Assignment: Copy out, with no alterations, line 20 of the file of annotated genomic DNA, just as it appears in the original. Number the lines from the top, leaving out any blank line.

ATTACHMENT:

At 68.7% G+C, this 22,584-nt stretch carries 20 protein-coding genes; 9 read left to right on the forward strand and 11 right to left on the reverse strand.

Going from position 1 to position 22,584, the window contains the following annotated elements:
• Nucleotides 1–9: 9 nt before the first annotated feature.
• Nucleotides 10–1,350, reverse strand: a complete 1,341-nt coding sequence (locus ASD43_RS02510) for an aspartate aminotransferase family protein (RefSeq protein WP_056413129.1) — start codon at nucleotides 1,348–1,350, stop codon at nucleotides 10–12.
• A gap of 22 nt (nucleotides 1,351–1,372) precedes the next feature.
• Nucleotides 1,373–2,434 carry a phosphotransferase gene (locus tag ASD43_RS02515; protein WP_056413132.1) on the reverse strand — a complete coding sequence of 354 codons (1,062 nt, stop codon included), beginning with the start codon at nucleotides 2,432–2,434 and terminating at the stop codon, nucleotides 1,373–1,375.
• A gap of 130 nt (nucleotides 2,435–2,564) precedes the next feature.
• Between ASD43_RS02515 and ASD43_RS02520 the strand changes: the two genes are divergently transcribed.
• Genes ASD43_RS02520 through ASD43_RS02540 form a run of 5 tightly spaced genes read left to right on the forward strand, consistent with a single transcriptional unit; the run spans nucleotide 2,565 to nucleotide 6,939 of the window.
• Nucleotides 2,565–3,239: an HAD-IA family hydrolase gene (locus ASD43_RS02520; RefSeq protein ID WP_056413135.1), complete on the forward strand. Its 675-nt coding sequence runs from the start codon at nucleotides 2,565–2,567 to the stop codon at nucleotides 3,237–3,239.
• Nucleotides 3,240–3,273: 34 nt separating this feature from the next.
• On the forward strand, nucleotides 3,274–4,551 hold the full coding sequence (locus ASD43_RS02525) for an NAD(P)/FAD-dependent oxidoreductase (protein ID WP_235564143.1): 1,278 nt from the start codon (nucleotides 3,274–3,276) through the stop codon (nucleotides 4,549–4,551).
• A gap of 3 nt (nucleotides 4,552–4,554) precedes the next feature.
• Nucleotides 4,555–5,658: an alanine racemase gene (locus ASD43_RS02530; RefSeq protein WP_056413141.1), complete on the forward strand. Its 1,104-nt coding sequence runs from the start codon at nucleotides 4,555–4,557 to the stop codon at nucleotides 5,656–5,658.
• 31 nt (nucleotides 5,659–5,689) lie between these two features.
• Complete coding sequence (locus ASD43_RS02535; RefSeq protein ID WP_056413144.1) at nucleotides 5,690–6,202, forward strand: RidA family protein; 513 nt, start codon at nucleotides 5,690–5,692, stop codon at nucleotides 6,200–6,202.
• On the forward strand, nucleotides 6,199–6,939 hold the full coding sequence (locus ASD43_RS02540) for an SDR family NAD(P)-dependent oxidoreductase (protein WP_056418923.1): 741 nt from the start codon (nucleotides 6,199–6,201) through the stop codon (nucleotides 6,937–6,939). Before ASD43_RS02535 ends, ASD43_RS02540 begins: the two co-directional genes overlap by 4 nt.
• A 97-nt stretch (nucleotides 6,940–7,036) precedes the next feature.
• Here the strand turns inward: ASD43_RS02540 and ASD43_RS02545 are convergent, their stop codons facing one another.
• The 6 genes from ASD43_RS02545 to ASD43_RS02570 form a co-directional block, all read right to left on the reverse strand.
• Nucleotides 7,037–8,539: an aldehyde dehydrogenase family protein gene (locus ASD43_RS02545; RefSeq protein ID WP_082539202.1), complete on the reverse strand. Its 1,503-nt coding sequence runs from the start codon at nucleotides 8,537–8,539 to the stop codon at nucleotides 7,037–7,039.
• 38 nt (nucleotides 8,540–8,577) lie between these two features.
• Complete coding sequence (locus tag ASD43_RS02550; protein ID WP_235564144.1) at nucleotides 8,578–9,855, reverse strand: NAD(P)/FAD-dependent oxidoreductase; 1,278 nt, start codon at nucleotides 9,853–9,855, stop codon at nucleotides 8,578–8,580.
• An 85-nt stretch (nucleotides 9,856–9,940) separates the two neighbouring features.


• The 6 genes from ASD43_RS02545 to ASD43_RS02570 form a co-directional block, all read right to left on the reverse strand.